Onions, Cinquain

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Onions, Cinquain

onions

delicious bulbs

diced in butter sizzle

homely aromatic delight —

potluck

30-11-20

Cinquain

  • a form of five line poetry
  • first line (L1) & L5 are 2 syllables
  • L2 is 4 syllables
  • L3 is 6 syllables
  • L4 is 8 syllables

Leaving the Winter Woods

Leaving the Winter Woods

leaving

the winter woods

light strikes all the way through

still darkness, shadows in plain sight —

fox barks

Cinquain

I copied Adelaide Crapsey, a twentieth-century poet, who wrote cinquain with 22 syllables in five lines as a 2, 4, 6, 8, and 2 pattern. 

Her poems feel similar to Japanese tanka, another five-line form, and share a designed focus on imagery and the natural world.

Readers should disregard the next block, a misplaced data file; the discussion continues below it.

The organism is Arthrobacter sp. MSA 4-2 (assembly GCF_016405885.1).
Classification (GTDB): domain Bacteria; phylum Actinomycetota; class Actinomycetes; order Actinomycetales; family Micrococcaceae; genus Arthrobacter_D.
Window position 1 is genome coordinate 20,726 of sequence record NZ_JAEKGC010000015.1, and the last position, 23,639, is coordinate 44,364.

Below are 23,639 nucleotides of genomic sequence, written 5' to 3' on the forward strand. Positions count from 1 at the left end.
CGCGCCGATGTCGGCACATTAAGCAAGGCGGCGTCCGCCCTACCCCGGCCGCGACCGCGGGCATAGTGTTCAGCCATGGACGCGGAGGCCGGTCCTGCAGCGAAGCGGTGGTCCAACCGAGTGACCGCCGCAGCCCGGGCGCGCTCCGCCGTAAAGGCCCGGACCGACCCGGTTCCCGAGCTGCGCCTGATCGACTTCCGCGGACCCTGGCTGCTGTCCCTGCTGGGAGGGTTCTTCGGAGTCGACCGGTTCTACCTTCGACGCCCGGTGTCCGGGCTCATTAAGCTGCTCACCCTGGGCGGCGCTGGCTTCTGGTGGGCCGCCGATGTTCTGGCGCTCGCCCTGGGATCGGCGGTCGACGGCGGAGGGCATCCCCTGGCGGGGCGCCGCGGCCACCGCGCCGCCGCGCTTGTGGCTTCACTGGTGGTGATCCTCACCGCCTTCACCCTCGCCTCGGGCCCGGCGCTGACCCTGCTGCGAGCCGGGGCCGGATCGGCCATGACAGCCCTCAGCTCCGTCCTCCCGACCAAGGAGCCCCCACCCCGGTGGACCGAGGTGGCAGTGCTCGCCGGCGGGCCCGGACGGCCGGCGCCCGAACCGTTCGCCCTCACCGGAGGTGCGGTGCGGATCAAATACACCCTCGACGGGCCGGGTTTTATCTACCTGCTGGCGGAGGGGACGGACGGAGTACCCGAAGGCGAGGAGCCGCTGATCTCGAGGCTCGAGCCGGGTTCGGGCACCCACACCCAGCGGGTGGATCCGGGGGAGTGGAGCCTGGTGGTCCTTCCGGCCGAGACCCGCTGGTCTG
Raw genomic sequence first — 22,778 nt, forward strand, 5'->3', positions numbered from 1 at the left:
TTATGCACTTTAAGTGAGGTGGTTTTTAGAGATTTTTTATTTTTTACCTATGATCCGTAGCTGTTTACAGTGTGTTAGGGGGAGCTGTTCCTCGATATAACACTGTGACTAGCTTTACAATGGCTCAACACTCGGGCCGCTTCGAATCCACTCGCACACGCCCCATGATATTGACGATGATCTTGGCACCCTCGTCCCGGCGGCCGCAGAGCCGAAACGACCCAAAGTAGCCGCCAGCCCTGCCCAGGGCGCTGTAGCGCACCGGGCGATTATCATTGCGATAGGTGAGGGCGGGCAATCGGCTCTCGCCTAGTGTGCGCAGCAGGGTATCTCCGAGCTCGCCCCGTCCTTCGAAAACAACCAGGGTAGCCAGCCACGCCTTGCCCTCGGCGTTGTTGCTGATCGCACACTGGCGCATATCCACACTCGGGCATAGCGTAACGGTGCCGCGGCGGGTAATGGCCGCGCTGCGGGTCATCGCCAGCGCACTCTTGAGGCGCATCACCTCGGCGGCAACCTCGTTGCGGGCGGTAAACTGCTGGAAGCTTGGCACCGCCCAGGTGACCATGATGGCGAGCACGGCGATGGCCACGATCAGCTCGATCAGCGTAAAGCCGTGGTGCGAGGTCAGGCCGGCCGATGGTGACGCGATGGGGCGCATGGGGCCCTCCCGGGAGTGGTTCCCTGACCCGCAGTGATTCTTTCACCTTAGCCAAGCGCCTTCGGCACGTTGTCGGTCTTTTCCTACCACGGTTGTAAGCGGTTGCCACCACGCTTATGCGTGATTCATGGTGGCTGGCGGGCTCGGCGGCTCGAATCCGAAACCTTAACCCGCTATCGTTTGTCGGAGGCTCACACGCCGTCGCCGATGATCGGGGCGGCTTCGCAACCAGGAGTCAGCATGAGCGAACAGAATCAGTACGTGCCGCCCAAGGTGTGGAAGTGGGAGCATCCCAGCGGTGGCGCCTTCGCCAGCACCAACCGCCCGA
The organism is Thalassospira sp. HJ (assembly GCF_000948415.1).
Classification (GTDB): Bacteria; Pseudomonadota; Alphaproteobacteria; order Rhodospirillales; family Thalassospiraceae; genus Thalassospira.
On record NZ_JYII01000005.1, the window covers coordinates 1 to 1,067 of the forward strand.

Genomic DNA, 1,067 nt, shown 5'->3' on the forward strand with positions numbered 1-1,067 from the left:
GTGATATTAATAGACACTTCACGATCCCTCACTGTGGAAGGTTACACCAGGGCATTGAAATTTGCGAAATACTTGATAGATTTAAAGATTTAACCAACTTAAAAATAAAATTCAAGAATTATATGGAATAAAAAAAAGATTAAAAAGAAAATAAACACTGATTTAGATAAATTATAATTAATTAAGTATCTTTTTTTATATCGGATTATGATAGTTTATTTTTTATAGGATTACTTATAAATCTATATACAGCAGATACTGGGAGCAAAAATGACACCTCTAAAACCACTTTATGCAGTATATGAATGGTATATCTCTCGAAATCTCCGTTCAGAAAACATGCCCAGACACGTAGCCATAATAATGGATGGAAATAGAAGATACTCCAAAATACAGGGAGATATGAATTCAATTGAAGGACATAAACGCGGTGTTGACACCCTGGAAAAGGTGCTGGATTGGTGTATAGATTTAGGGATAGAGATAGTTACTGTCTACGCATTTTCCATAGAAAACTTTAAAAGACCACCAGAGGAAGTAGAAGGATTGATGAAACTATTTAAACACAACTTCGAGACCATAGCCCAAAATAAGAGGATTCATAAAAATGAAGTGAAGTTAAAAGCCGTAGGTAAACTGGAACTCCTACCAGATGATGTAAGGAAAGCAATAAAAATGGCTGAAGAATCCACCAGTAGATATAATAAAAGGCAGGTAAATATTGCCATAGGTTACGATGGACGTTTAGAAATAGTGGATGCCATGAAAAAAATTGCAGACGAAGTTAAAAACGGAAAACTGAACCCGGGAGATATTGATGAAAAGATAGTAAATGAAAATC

A Northern Autumn, Cinquain

A Northern Autumn, Cinquain

milkweed 

bland carcasses — 

seeds have flown on the wind,

Monarchs  cruise in southern precincts —

instincts

c. Lemuel ’20

Instincts have to do with behaviors related to animals. Plants, bacteria and viruses exhibit tropisms or responses to the environment. In my imagination I can create a milkweed being no more attached to their seeds than a typical migratory butterfly would be to their eggs, Nemo and Marlin of “Finding Nemo” in the Great Barrier Reef notwithstanding.

I wrote this poem, as a cinquain, but for fun I adapted the form a little.

I relied upon Adelaide Crapsey, a twentieth-century poet who used a form of 22 syllables in five lines as a 2, 4, 6, 8, and 2 pattern. Some say her poems are similar to Japanese tanka, a five-line form, and share a designed focus on imagery and the natural world.